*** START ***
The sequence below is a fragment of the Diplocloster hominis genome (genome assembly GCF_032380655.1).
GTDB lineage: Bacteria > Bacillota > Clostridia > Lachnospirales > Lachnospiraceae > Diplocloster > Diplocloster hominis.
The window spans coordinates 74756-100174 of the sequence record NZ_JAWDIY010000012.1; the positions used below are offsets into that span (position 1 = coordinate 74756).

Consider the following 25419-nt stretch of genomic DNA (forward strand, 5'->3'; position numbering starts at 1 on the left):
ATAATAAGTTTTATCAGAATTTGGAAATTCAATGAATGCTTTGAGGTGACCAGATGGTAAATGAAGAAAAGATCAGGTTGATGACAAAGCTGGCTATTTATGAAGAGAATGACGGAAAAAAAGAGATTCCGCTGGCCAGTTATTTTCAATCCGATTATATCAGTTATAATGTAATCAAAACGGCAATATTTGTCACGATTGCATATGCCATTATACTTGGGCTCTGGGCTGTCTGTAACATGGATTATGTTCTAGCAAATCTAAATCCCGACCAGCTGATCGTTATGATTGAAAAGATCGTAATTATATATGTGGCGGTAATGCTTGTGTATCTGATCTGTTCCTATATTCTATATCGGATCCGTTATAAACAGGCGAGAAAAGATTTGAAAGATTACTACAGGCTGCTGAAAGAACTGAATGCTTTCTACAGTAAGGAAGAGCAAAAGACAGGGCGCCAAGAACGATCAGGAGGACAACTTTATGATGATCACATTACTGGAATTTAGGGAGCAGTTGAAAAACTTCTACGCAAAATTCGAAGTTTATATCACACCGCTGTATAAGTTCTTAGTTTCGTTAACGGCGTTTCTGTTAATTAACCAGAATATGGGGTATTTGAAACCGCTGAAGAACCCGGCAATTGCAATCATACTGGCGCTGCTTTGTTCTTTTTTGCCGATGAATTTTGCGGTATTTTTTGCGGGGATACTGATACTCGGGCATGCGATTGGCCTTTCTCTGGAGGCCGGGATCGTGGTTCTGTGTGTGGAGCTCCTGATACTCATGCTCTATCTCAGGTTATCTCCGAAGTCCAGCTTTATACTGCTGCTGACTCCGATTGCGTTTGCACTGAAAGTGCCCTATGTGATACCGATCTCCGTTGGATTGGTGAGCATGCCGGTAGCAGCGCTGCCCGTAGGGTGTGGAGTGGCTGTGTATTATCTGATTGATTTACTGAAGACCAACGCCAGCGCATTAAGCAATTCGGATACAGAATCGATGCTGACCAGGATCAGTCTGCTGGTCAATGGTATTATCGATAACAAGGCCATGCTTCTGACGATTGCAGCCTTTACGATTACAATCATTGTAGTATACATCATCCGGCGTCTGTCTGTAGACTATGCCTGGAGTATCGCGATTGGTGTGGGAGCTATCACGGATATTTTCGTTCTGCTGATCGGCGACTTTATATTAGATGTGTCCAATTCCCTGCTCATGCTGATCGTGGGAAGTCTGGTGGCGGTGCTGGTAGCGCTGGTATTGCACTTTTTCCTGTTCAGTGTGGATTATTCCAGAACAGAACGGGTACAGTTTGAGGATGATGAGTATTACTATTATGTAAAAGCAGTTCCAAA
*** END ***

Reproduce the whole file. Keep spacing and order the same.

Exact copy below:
The sequence below is a fragment of the Diplocloster hominis genome (genome assembly GCF_032380655.1).
GTDB lineage: Bacteria > Bacillota > Clostridia > Lachnospirales > Lachnospiraceae > Diplocloster > Diplocloster hominis.
The window spans coordinates 74756-100174 of the sequence record NZ_JAWDIY010000012.1; the positions used below are offsets into that span (position 1 = coordinate 74756).

Consider the following 25419-nt stretch of genomic DNA (forward strand, 5'->3'; position numbering starts at 1 on the left):
ATAATAAGTTTTATCAGAATTTGGAAATTCAATGAATGCTTTGAGGTGACCAGATGGTAAATGAAGAAAAGATCAGGTTGATGACAAAGCTGGCTATTTATGAAGAGAATGACGGAAAAAAAGAGATTCCGCTGGCCAGTTATTTTCAATCCGATTATATCAGTTATAATGTAATCAAAACGGCAATATTTGTCACGATTGCATATGCCATTATACTTGGGCTCTGGGCTGTCTGTAACATGGATTATGTTCTAGCAAATCTAAATCCCGACCAGCTGATCGTTATGATTGAAAAGATCGTAATTATATATGTGGCGGTAATGCTTGTGTATCTGATCTGTTCCTATATTCTATATCGGATCCGTTATAAACAGGCGAGAAAAGATTTGAAAGATTACTACAGGCTGCTGAAAGAACTGAATGCTTTCTACAGTAAGGAAGAGCAAAAGACAGGGCGCCAAGAACGATCAGGAGGACAACTTTATGATGATCACATTACTGGAATTTAGGGAGCAGTTGAAAAACTTCTACGCAAAATTCGAAGTTTATATCACACCGCTGTATAAGTTCTTAGTTTCGTTAACGGCGTTTCTGTTAATTAACCAGAATATGGGGTATTTGAAACCGCTGAAGAACCCGGCAATTGCAATCATACTGGCGCTGCTTTGTTCTTTTTTGCCGATGAATTTTGCGGTATTTTTTGCGGGGATACTGATACTCGGGCATGCGATTGGCCTTTCTCTGGAGGCCGGGATCGTGGTTCTGTGTGTGGAGCTCCTGATACTCATGCTCTATCTCAGGTTATCTCCGAAGTCCAGCTTTATACTGCTGCTGACTCCGATTGCGTTTGCACTGAAAGTGCCCTATGTGATACCGATCTCCGTTGGATTGGTGAGCATGCCGGTAGCAGCGCTGCCCGTAGGGTGTGGAGTGGCTGTGTATTATCTGATTGATTTACTGAAGACCAACGCCAGCGCATTAAGCAATTCGGATACAGAATCGATGCTGACCAGGATCAGTCTGCTGGTCAATGGTATTATCGATAACAAGGCCATGCTTCTGACGATTGCAGCCTTTACGATTACAATCATTGTAGTATACATCATCCGGCGTCTGTCTGTAGACTATGCCTGGAGTATCGCGATTGGTGTGGGAGCTATCACGGATATTTTCGTTCTGCTGATCGGCGACTTTATATTAGATGTGTCCAATTCCCTGCTCATGCTGATCGTGGGAAGTCTGGTGGCGGTGCTGGTAGCGCTGGTATTGCACTTTTTCCTGTTCAGTGTGGATTATTCCAGAACAGAACGGGTACAGTTTGAGGATGATGAGTATTACTATTATGTAAAAGCAGTTCCAAA